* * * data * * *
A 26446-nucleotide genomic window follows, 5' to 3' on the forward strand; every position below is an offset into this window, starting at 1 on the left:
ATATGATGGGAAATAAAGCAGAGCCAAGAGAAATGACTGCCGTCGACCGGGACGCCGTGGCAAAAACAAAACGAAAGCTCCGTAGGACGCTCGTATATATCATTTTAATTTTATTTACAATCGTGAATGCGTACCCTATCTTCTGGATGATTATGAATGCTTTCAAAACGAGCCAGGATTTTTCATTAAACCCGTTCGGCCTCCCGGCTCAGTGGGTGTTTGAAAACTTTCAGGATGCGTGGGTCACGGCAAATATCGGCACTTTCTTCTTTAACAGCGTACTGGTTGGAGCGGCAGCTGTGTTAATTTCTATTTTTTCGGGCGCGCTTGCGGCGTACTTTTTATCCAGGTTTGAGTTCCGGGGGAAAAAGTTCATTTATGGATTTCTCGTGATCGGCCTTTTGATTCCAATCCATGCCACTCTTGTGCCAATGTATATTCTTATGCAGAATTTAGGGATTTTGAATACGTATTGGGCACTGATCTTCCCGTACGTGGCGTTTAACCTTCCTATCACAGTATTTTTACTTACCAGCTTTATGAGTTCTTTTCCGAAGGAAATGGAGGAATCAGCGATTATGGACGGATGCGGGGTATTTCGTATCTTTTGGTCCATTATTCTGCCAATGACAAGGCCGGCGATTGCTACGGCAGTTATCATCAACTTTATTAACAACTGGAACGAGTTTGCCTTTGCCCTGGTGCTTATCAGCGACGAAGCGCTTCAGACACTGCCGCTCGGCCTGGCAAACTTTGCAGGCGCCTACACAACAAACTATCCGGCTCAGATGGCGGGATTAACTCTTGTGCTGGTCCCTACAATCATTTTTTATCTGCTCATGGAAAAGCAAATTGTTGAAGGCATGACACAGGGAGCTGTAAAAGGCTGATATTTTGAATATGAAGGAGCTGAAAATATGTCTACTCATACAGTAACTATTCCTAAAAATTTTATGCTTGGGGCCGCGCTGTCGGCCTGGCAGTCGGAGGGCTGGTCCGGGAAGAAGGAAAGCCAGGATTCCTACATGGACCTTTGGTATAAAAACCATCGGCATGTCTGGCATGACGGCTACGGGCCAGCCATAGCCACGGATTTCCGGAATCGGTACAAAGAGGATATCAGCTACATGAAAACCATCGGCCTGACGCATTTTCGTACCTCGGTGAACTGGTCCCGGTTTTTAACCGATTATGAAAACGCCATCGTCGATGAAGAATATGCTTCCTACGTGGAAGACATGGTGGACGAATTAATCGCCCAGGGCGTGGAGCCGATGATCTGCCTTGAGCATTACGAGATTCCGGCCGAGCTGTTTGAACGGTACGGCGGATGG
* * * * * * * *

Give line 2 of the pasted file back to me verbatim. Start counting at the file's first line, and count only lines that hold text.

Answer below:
ATATGATGGGAAATAAAGCAGAGCCAAGAGAAATGACTGCCGTCGACCGGGACGCCGTGGCAAAAACAAAACGAAAGCTCCGTAGGACGCTCGTATATATCATTTTAATTTTATTTACAATCGTGAATGCGTACCCTATCTTCTGGATGATTATGAATGCTTTCAAAACGAGCCAGGATTTTTCATTAAACCCGTTCGGCCTCCCGGCTCAGTGGGTGTTTGAAAACTTTCAGGATGCGTGGGTCACGGCAAATATCGGCACTTTCTTCTTTAACAGCGTACTGGTTGGAGCGGCAGCTGTGTTAATTTCTATTTTTTCGGGCGCGCTTGCGGCGTACTTTTTATCCAGGTTTGAGTTCCGGGGGAAAAAGTTCATTTATGGATTTCTCGTGATCGGCCTTTTGATTCCAATCCATGCCACTCTTGTGCCAATGTATATTCTTATGCAGAATTTAGGGATTTTGAATACGTATTGGGCACTGATCTTCCCGTACGTGGCGTTTAACCTTCCTATCACAGTATTTTTACTTACCAGCTTTATGAGTTCTTTTCCGAAGGAAATGGAGGAATCAGCGATTATGGACGGATGCGGGGTATTTCGTATCTTTTGGTCCATTATTCTGCCAATGACAAGGCCGGCGATTGCTACGGCAGTTATCATCAACTTTATTAACAACTGGAACGAGTTTGCCTTTGCCCTGGTGCTTATCAGCGACGAAGCGCTTCAGACACTGCCGCTCGGCCTGGCAAACTTTGCAGGCGCCTACACAACAAACTATCCGGCTCAGATGGCGGGATTAACTCTTGTGCTGGTCCCTACAATCATTTTTTATCTGCTCATGGAAAAGCAAATTGTTGAAGGCATGACACAGGGAGCTGTAAAAGGCTGATATTTTGAATATGAAGGAGCTGAAAATATGTCTACTCATACAGTAACTATTCCTAAAAATTTTATGCTTGGGGCCGCGCTGTCGGCCTGGCAGTCGGAGGGCTGGTCCGGGAAGAAGGAAAGCCAGGATTCCTACATGGACCTTTGGTATAAAAACCATCGGCATGTCTGGCATGACGGCTACGGGCCAGCCATAGCCACGGATTTCCGGAATCGGTACAAAGAGGATATCAGCTACATGAAAACCATCGGCCTGACGCATTTTCGTACCTCGGTGAACTGGTCCCGGTTTTTAACCGATTATGAAAACGCCATCGTCGATGAAGAATATGCTTCCTACGTGGAAGACATGGTGGACGAATTAATCGCCCAGGGCGTGGAGCCGATGATCTGCCTTGAGCATTACGAGATTCCGGCCGAGCTGTTTGAACGGTACGGCGGATGG